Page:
Guidance on swivel fittings for heater tank nipples

Discussion in 'Water Heater Forum, Tanks' started by Sarg, Nov 6, 2020.

  1. Sarg

    Sarg Enjoy Learning

    Joined:
    Nov 6, 2020
    Occupation:
    Recently retired
    Location:
    NorthEast
    Getting together items needed to install a new water heater.
    I intend to use 3/4 swivel elbows for the water connections and have questions on the proper technique to tighten them when they have a rubber sealing grommet or washer as pictured.
    Is it hand tight and then 1/2 a turn or should they be tighter ? Would a thread sealant be beneficial to lube the threads ?
     

    Attached Files:

  2. phog

    phog Active Member

    Joined:
    Jul 29, 2017
    Location:
    Rochester NY
    You're overthinking it. Tighten it until it stops leaking, and you're done. No thread sealant needed & in fact if you use sealant, it has a small chance of interfering with the rubber washer sealing. (But 99% it will still be fine either way).
     
  3. Sponsor

    Sponsor Paid Advertisement

     
  4. Reach4

    Reach4 Well-Known Member

    Joined:
    Sep 25, 2013
    Location:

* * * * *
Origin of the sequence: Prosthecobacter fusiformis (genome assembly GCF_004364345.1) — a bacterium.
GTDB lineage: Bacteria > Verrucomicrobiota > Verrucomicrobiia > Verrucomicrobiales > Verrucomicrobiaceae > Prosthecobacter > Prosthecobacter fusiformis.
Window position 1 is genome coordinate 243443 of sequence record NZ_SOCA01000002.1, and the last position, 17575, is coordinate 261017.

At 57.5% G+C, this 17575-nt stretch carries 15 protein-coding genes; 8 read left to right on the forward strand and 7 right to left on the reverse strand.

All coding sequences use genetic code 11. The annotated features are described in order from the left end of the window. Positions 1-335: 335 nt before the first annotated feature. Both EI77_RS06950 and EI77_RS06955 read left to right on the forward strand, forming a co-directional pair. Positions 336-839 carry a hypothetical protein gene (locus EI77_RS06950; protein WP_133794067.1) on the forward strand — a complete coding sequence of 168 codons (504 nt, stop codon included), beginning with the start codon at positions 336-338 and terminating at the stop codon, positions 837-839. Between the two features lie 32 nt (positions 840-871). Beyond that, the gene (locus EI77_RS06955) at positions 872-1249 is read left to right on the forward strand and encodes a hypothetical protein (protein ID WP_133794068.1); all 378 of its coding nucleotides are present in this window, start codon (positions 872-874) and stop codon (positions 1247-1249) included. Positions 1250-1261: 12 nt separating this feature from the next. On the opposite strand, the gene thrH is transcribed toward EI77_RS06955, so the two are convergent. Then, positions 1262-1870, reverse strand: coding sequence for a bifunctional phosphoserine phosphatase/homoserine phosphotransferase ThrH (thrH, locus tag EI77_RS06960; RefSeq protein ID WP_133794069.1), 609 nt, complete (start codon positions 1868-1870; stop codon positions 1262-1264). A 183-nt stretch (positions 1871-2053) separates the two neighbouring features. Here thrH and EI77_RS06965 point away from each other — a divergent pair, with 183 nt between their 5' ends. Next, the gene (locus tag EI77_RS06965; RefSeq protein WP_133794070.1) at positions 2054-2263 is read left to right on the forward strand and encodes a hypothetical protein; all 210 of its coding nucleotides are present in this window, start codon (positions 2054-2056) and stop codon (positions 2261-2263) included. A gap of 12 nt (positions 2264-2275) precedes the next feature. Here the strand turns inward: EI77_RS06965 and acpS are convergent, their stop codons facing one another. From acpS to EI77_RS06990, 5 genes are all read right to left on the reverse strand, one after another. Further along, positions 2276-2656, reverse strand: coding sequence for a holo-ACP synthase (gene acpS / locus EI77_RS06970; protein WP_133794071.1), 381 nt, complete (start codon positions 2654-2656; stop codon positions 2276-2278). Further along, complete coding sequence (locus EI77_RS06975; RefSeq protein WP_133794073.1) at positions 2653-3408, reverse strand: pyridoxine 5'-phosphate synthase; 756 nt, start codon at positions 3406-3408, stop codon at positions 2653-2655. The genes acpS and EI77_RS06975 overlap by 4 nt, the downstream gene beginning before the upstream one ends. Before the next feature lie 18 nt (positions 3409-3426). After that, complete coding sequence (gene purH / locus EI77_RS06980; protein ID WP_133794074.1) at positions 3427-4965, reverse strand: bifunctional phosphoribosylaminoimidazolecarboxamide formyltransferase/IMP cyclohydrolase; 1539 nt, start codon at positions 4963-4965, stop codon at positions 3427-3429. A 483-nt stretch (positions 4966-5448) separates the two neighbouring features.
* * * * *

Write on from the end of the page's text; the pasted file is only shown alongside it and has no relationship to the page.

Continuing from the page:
IL
    You can use silicone grease on both the rubber and the threads. On the rubber, it helps the rubber adjust into the space, and on the threads makes for less turning torque required. Thread sealant could work too. I am not a pro.
     
  5. Sarg

    Sarg Enjoy Learning

    Joined:
    Nov 6, 2020
    Occupation:
    Recently retired
    Location:
    NorthEast
    I agree ... I "overthink" everything when it comes to plumbing.
    This installation is in a mobile home and the heater and pressure tank are stacked within the wall. So any maintenance involves emptying a large sideboard ... moving furniture ... removing a 4 x 8 panel and the wife is not thrilled when we have to go through the chore.

    I've recently had pump cycling issues and discovered the pressure in the supply tank was very low ... so I upped that to 3 lbs. below the low setting on the 30/50 switch. I've been adjusting the switch so the pump would consistently start ............ AND now I just noticed the ceiling adjustment on the square D ( The smaller one ) The adjustment nut is totally off the spring ..... Time for more research.
     
  6. phog

    phog Active Member

    Joined:
    Jul 29, 2017
    Location:
    Rochester NY
    If you snug up the fitting to where it's not leaking during install, that should be good enough where you'll never have a problem. It will probably take a more than 1/2 turn past hand tight. But you'll know it visually (by not seeing any water weep out with the pressure on), and once it's sealed, it's sealed. And should remain so indefinitely.
     
  7. Reach4

    Reach4 Well-Known Member

    Joined:
    Sep 25, 2013
    Location:
    IL
    If you are talking about the nut on the small spring, that is not really a problem. To get the 20 psi differential, that spring is often not compressed much, and the difference with not-at-all compression might typically be an 18 psi differential.